After resistors are formed and solidified, or in embodiments in which no resistors are formed, a dielectric layer 905 may then be applied, using conventional dielectric materials such as standard circuit board polymer materials or polymers filled with high dielectric particles. Such dielectric materials may have a high or low flow characteristic and may be applied in liquid form or uncured sheet form. Some benefits of the embodiments described herein are that the co-planar surface 705 in a region of formation of a capacitor 910 allows for the formation of a dielectric layer 905 that has a thinner, more consistent thickness and fewer voids than dielectric layers in prior art printed circuit boards. Patterned circuit traces may be formed on the upper surface of the dielectric layer 905, including pads such as the pad 915 shown, which forms the capacitor 910 with a like pad area of the patterned conductive trace 305 that has been formed in dielectric layer 405. In some embodiments, the dielectric material 905 and the patterned circuit traces may be applied in the form of a unified structure. In some embodiments, there may be resistors formed on the surface 705 but no capacitors formed using a portion of the patterned conductive traces as one electrode.
As mentioned above, in some embodiments the etch stop layer 215 is patterned to match the patterned conductive traces 305, 310. This can be accomplished in at least two ways. In a first technique, the etch stop layer can be applied using a pattern plating technique and then the conductive traces can be applied using a pattern plating technique. One example of conventional materials that could be used for this embodiment is copper for the thin foil, nickel for the patterned etch stop, and copper for the patterned conductive traces. In a second technique, the etch stop layer and the conductive material for the patterned conductive traces can be applied using panel plating techniques, then the patterns for the patterned conductive traces can be formed and finally the matching patterns of the etch stop can be formed. One example of conventional materials that could be used for this embodiment is copper for the thin foil, tin for the patterned etch stop, and copper for the patterned conductive traces.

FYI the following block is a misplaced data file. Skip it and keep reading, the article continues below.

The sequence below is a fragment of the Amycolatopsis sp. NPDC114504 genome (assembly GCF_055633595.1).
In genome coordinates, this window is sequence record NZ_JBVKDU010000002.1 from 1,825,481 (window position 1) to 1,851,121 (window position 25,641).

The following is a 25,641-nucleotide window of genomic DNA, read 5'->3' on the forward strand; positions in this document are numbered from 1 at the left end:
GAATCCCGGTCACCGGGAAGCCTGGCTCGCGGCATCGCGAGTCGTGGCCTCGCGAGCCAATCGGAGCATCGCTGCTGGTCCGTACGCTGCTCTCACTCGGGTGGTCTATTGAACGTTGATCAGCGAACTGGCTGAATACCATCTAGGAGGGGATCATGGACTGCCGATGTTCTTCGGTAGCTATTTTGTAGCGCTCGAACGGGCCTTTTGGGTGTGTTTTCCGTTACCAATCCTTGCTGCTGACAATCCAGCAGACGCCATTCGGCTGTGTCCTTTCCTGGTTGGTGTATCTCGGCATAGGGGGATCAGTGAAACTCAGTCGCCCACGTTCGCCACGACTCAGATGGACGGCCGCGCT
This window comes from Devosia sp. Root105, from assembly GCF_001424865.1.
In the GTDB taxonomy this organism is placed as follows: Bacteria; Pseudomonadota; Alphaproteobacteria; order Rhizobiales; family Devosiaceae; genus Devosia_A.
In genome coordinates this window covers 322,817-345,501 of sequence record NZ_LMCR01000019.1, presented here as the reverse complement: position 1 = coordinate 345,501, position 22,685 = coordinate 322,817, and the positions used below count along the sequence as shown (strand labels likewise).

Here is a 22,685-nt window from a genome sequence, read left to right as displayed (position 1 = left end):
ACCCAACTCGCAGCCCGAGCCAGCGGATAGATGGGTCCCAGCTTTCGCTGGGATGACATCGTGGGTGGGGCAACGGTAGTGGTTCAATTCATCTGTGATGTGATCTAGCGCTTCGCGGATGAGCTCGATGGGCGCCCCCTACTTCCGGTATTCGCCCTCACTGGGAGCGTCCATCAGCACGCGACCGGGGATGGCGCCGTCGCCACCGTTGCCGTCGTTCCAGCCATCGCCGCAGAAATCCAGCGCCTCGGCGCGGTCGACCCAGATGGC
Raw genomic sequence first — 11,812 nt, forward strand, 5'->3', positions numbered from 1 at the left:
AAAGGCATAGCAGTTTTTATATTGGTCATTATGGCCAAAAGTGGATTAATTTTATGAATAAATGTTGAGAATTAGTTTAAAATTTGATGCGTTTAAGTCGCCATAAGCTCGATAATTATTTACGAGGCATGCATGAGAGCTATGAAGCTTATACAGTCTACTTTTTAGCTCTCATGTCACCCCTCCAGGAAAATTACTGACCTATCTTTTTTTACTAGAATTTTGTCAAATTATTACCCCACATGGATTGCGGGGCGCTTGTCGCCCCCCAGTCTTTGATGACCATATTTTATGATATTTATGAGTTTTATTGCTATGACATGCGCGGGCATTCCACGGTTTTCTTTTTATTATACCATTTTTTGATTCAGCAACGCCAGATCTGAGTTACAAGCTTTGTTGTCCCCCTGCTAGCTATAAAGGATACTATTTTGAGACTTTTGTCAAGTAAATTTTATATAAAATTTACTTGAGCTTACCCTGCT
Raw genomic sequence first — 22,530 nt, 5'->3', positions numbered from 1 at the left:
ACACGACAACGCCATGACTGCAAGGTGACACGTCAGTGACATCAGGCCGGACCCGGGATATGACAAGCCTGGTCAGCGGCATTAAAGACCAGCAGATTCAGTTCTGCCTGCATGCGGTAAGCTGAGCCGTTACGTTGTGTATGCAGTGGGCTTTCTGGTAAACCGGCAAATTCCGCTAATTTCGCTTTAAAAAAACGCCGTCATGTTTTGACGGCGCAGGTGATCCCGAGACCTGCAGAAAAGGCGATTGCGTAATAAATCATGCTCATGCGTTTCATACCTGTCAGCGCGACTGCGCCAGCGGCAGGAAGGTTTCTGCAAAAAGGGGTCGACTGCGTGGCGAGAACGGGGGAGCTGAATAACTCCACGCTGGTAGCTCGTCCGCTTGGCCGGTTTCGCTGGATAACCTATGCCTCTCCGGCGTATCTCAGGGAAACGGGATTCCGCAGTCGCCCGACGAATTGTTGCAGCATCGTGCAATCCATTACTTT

At step 1305 (
At step 1310 (
At step 1315 (
After the carrier foil 1405 has been removed in step 1315, the portion of the printed circuit board 1500 appears the same as the portion of the printed circuit board 400 in